And there are four different positions for the blade which it can automatically adjust to based on the driving mode selected. For example, select the Master driving mode, and the flap is permanently inclined and extended at speeds up to 250km/h. When the speed exceeds 250km/h, it retracts in order to reduce the air resistance. However, if the driver brakes suddenly or steers into a corner, the flap immediately returns to its extended position in order to optimise braking and cornering thanks to increased downforce and air resistance. The flap can also be retracted or extended by the driver using a separate button in the centre console. And the aerodynamics continues underneath with all sorts of fins to help make the car slippery, cool it down or improve downforce. Indeed, all of the fins and body shaping contribute to around 400kg of downforce at 250km/h.
The bonnet, roof and tailgate are all made from carbon-fibre because it’s thin, strong and light. Even the glass is thin but strong to save weight. The standard light-alloy forged wheels also contribute to weight reduction. The coiled carbon-fibre transmission mount is another exclusive Black Series component. Additional carbon-fibre shear panels in the front section, underbody and rear stiffen the entire aluminium bodyshell structure.
As with the AMG GT R, an AMG coil-over suspension with adjustable spring preload is used in the Black Series. This is combined with AMG RIDE CONTROL continuously variable, adaptive dampers.
The driver can also adjust the adaptive damping characteristics via the AMG DRIVE UNIT or by using the AMG DYNAMIC SELECT drive modes. Three modes are available: Comfort, Sport and Sport Plus. Comfort and Sport are for public roads. Sport Plus is ideal for use on racetracks as it can “recognise the quality of the track surface, i.e. whether the car is being driven on a flat Grand Prix course like Hockenheim or a bumpy track like the Nürburgring North Loop. It then automatically adapts the level of electronic damping in ‘Sport Plus’. To develop this logic, the Black Series was tailored to a wide range of different track types and the adaptation perfected”. Spooky.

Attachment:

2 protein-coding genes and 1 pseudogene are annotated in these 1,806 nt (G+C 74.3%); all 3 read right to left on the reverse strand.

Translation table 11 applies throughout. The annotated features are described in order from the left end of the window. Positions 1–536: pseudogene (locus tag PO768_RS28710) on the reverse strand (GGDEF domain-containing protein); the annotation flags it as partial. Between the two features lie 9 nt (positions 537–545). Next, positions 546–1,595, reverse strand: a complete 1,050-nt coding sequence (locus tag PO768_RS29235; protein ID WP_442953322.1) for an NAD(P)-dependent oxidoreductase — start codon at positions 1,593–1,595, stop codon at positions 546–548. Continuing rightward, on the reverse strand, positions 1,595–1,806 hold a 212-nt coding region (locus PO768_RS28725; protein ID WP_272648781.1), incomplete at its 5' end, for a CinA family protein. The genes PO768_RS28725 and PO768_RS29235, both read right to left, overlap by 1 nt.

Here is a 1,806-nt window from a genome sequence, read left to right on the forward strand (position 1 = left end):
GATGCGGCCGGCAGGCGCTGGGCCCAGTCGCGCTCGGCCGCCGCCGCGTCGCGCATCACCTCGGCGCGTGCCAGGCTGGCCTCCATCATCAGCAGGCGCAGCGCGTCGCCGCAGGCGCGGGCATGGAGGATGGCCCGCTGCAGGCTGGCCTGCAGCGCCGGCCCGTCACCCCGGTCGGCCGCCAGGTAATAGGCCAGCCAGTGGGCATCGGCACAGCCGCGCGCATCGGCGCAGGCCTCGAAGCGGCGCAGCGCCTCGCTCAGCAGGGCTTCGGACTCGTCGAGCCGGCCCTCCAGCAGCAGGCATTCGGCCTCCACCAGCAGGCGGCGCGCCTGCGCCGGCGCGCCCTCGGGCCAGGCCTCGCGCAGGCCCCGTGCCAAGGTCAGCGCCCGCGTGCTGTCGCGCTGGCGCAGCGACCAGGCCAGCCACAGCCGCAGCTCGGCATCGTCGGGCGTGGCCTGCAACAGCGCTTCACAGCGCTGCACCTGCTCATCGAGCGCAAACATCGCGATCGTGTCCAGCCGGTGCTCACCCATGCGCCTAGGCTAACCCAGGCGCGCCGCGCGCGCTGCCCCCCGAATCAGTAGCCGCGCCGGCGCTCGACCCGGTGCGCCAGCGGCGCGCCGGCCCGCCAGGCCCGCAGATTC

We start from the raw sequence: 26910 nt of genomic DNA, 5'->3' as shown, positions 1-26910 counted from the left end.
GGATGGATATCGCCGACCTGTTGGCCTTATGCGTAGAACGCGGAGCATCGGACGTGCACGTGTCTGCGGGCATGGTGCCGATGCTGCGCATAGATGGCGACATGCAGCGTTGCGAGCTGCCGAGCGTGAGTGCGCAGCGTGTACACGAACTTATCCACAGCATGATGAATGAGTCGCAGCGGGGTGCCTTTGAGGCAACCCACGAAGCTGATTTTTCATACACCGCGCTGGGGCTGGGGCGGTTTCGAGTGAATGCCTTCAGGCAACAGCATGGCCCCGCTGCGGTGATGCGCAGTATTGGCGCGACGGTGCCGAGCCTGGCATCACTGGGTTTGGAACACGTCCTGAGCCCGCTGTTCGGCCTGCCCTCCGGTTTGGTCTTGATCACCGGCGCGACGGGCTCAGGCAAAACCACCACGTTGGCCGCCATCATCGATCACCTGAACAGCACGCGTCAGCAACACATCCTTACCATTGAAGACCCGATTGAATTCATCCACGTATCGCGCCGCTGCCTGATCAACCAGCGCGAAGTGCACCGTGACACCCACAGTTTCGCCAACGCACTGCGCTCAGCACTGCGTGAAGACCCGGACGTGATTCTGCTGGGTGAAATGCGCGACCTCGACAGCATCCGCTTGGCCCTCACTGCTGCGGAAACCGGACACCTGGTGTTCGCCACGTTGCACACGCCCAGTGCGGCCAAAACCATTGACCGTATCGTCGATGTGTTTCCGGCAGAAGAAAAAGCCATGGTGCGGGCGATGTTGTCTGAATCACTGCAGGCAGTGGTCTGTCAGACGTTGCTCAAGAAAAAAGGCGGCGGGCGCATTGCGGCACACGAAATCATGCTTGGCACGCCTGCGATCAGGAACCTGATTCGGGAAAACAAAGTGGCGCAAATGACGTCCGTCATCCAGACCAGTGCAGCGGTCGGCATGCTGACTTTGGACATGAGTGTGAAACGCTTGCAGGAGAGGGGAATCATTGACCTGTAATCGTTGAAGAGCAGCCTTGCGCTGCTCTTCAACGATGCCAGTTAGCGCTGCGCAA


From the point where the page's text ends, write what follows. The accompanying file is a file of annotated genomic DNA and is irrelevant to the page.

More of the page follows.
A Pilot Sport Cup 2 R MO tyre, specially customised for the Black Series, has been developed in collaboration with Michelin and is available in two compounds for owners: The standard tyre fitted ex-factory is the soft-compound Michelin Pilot Sport Cup 2 R MO1A. A ‘hard compound’ is also available as a retro-fitting option for race track use at higher temperatures. The sizes are 10 J x 19 wheels with 285/35 ZR 19 tyres (front) and 12 J x 20 wheel with 335/30 ZR 20 tyres (rear).
If you want to get jiggy with the GT Black Series there are nine different traction control settings and when you turn them off…they’re off. When the traction system is running it’s designed to try and preempt situations by constantly measuring friction and wheel movement. When the wheels meet the threshold set by the traction setting, engine power is reduced so this set level of slip is not exceeded. The system algorithms have been developed as a “double-control variable model and not only control the engine’s drive torque, but also the locking level of the electronic differential lock”.
On the inside, there’s nappa leather and orange contrast stitching. The instrument panel and the newly designed lightweight door panels, which are now equipped with loop pull handles instead of conventional handles, are trimmed in black DINAMICA microfibre. Sporty AMG carbon-fibre bucket seats round out the interior and should keep you pinned in place (not available in the USA, Canada and China). The interior is also optionally available with grey contrasting topstitching.
But there’s more. The AMG Track Package is available as an option in several markets. It comprises a roll-over protection system, four-point seatbelts for driver and front passenger, and a 2kg fire extinguisher (both items exclusively designed for racetrack use). The lightweight bolted titanium-tube cage of the roll-over protection system consists of a main roll bar, a brace for mounting the seat belts, two rear braces and a diagonal X-brace at the rear. The system further increases the already excellent vehicle rigidity and thus also has a positive influence on the vehicle’s driving dynamics. It also increases passive safety.
Look, this thing doesn’t need to exist because there are other vehicles out there that will do some of the same jobs it does much, much better for a lot less money. But, as car enthusiasts we should all celebrate the mad science that’s gone into making this thing.